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On Friday, the UK’s National Audit Office published a damning report into the Department for Business, Energy and Industrial Strategy and their Hinkley Point C nuclear power deal, entered into with providers EDF and China General Nuclear Power Group (CGN). The headline summary is somewhat clumsily presented but is still clear.

The Department has committed electricity consumers and taxpayers to a high cost and risky deal in a changing energy marketplace. Time will tell whether the deal represents value for money, but we cannot say the Department has maximised the chances that it will be.

(Why not just say “…but the Department has not maximised the chances that it will be”? )

Anyway, the Department for Business, Energy and Industrial Strategy, which is responsible for this programme, does not come out of this well, although this has been a political imperative really. We suspect there’s a fair chance that many senior civil servants in the Department will privately think this is a lousy deal too!

The report finds that the poor old British taxpayer and consumer will be on the receiving end of this deal financially, probably paying well over the odds for electricity in the future, becausethe Department has not sufficiently considered the costs and risks of its deal for consumers. It only considered the impact on bills up to 2030, which does not take account of the fact that consumers are locked into paying for Hinkley Point C long afterwards. It also did not conclude whether the forecast top-up payments are affordable”.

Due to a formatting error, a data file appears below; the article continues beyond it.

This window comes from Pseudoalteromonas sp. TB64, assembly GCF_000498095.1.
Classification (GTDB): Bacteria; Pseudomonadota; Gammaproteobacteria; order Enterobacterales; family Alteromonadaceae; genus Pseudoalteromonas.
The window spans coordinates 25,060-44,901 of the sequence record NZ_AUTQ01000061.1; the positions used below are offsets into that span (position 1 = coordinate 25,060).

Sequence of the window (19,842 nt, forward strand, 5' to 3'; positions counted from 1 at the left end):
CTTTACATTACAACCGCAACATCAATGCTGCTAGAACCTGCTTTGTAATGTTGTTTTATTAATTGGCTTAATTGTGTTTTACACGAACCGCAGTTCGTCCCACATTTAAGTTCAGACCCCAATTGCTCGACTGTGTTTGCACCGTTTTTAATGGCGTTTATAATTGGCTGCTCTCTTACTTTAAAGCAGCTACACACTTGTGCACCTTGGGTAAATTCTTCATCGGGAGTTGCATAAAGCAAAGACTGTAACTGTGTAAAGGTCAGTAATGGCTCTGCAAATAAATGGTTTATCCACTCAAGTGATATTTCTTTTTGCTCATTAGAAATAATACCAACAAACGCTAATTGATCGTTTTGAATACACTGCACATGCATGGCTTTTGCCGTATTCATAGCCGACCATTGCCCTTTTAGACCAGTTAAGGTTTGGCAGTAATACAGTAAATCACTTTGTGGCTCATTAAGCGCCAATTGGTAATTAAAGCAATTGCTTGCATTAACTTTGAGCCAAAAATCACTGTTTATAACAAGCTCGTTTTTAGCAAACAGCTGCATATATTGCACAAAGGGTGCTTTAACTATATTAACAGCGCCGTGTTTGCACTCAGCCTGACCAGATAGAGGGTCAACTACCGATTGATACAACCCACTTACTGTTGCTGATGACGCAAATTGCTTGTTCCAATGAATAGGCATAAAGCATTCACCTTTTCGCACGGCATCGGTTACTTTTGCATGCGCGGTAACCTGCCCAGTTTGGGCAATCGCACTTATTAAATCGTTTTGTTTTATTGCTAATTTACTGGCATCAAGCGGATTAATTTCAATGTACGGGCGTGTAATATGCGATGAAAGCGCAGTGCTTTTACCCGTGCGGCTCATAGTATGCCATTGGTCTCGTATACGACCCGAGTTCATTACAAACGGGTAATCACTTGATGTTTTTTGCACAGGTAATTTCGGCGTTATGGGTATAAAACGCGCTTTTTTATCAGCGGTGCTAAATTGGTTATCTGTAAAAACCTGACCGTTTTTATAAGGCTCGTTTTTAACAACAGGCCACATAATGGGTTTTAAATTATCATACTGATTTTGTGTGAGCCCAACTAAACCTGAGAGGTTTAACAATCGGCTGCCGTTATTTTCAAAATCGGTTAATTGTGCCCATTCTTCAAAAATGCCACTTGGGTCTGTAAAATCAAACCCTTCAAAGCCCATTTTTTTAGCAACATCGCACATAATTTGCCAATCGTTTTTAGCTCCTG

The economic case was always marginal at best and subject to significant uncertainty. There is also every chance that the cost will go up further; current construction costs are estimated at £18 billion, but some experts predict it will be nearer to £30 billion.  There is also a fair chance that the project will fail completely. EDF is under increasing financial pressure, their CFO resigned in protest last year because he felt this project should not go ahead, and as NAO says in a particularly worrying paragraph:

There are no examples of HPC’s reactor technology (the European Pressurised Water Reactor, EPR) working anywhere in the world. Other projects to build nuclear power stations using EPR technology in France, Finland and China have been beset by delays and cost overruns.

 But through all this, our government has “increasingly emphasised HPC’s unquantified strategic benefits, but it has little control over these and no plan yet in place to realise them”.

Even within Treasury there is nervousness. In September 2016, HM Treasury highlighted how the value-for-money case for HPC had weakened. “But it concluded that the legal, reputational, investor and diplomatic ramifications of not proceeding meant it was, on balance, better to continue with the deal”.

So forget the huge cost and risk; we wouldn’t want any “diplomatic ramifications”, would we! The poor old taxpayer is saddled with potentially paying billions more than is needed, because it might embarrass the government diplomatically, and no doubt upset the many lobbyists from the various industries who will also extract billions from this programme before any electricity is even delivered.

NAO also makes a range of useful recommendations, covering both oversight, governance and contract management for this programme and some thoughts on wider issues and subsequent energy infrastructure projects. They are, as usual for NAO, sensible and thoughtful.
We won’t go into those details for now, but let’s hope that having got into this situation, the Department puts all necessary effort into making sure the management of the programme is as competent and effective as possible.





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